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P015 Interaction between enteric glia and myeloid cells as critical players in intestinal immune homeostasis.

G. Goverse*, M. Stakenborg, M. van Winge, E. Labeeuw, G. Farro, M. Hao, P. J. Gomez Pinilla, G. Boeckxstaens, G. Matteoli

KU Leuven, P.O. Box 701, Department of Clinical and Experimental Medicine, Leuven, Belgium


In the gastrointestinal tract balance between immune activation and tolerance is essential to maintain intestinal homoeostasis. We have demonstrated that activation of the enteric nervous system (ENS) has potent anti-inflammatory effect on macrophages (MFs) and dendritic cells (DCs) via the release of acetylcholine. In the current study, we aim to investigate if also enteric glial cells (EGCs), the mayor cellular constituent of the ENS, may have modulatory effects directly on intestinal immune cells and play a role in preserving intestinal immune homeostasis.


Immune labelling with specific antibodies was performed to study the interaction between EGCs and intestinal immune cells within the muscularis externa and in the lamina propria. To study the possible anti-inflammatory effect of EGC-released factors, EGCs were isolated from the muscularis externa of wild-type mice and cultured with bone marrow–derived MFs or DCs. After co-culture with EGCs or with the glia-derived neurotrophic factor (GDNF), the phenotype of MFs and DCs was analysed by gene expression. In some experiments, to analyse the participation of enteric glia in vivo during intestinal inflammation, EGCs were FACS sorted from control or mice exposed to 5 days of dextran sodium sulphate (DSS), and gene expression was analysed.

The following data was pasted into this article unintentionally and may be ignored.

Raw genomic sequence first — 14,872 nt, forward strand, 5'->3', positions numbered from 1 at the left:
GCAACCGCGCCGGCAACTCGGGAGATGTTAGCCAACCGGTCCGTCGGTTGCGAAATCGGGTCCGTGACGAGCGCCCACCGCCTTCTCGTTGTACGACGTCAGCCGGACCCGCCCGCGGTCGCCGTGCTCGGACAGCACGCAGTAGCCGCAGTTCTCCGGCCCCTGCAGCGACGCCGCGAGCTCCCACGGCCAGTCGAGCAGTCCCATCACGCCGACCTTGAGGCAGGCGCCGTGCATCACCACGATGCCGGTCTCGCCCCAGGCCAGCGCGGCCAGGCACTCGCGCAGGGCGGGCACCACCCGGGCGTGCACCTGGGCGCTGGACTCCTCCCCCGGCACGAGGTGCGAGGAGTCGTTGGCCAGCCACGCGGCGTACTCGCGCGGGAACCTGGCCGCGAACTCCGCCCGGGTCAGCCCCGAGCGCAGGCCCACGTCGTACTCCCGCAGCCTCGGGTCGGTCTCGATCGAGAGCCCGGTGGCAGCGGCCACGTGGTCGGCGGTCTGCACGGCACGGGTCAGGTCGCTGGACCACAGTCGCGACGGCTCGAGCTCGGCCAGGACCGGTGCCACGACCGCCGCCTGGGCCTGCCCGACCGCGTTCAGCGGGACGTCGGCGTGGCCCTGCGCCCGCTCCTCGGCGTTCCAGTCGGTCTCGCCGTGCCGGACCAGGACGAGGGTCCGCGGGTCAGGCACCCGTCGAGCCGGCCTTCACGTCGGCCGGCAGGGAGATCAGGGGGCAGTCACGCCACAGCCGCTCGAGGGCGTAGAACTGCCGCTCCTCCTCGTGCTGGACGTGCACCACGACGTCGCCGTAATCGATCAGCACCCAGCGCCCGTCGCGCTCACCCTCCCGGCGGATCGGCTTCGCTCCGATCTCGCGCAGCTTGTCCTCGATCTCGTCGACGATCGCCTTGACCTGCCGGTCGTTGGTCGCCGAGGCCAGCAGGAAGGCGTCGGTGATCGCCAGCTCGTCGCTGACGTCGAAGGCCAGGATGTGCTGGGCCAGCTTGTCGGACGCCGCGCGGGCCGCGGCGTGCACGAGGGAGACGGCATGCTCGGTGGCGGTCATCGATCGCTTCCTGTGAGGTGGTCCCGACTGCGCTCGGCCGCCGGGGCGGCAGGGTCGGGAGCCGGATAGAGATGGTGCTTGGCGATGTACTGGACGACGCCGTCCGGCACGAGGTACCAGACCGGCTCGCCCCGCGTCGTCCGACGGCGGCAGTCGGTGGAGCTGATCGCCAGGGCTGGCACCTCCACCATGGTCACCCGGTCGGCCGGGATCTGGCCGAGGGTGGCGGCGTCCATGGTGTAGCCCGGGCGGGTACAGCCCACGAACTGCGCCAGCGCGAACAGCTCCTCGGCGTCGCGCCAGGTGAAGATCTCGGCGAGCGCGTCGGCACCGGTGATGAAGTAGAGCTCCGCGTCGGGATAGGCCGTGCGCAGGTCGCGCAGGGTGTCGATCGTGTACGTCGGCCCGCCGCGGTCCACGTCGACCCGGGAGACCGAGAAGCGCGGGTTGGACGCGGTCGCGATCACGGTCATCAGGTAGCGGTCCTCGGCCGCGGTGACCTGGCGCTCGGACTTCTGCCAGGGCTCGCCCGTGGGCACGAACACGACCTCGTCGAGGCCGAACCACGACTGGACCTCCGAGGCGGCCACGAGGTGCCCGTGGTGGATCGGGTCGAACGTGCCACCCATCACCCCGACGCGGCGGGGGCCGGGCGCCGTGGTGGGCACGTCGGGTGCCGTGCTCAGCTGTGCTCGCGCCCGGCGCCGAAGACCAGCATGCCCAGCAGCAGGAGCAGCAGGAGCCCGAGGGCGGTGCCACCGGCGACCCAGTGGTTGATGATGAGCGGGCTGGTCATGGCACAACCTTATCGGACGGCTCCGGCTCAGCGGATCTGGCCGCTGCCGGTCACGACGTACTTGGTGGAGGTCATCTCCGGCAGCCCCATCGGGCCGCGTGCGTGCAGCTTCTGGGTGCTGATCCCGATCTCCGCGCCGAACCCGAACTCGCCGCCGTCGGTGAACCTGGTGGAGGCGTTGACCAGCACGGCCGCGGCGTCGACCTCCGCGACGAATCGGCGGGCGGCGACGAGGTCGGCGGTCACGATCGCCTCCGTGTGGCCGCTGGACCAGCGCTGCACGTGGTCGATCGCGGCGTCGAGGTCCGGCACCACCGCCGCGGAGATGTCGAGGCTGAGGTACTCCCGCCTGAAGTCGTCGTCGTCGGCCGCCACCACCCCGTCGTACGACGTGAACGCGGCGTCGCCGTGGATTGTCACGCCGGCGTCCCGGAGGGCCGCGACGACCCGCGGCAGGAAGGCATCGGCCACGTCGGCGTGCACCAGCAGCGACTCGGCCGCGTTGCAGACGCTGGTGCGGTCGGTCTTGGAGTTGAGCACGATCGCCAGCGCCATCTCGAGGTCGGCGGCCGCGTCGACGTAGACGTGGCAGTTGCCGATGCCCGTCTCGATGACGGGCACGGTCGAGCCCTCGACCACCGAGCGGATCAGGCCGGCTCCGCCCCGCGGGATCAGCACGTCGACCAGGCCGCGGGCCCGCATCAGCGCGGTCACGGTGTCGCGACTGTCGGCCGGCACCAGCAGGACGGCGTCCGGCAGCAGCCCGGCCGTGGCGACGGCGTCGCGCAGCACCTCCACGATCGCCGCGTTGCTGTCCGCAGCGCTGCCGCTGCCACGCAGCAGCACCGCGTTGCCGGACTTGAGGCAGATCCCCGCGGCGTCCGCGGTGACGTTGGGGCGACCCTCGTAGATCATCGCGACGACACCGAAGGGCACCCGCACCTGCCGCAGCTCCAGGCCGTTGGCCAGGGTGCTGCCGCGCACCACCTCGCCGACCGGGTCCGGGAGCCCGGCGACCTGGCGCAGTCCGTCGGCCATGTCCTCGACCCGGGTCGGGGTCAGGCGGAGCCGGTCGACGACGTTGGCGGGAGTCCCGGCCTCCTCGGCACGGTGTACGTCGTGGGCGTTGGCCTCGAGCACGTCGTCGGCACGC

Anatomical analysis with confocal microscopy revealed that EGCs are in close contact with intestinal immune cells such as MFs and DCs both in the muscularis externa and in the lamina propria. Interestingly, glial-secreted molecules were able to decrease expression of pro-inflammatory cytokine IL-12 in both MFs and DCs after LPS stimulation, whereas anti-inflammatory cytokine IL-10 was increased. In addition, typical M2 anti-inflammatory markers such as MRC-1, Lyve-1 and Stab-1 were increased in MFs stimulated with EGC supernatant or GDNF. In vivo after DSS treatment, EGCs express high level of CX3CR1L, a chemokine that typically attracts CX3CR1+ monocytes and genes involved in the synthesis of the tolerogenic molecule retinoic acid (ie, RALDH3).


We provide anatomical, in-vitro, and in-vivo evidences suggesting that EGCs exert immunomodulatory effects on intestinal antigen presenting cells. We are currently testing the hypothesis that during inflammation the enteric glia would be able to attract and influence monocytes inducing a tolerogenic phenotype in these cells. Taken together, our data indicate that interaction between enteric glia and the intestinal immune system might be crucial to maintain intestinal immune homeostasis and prevent intestinal immune-­mediated diseases such as IBD.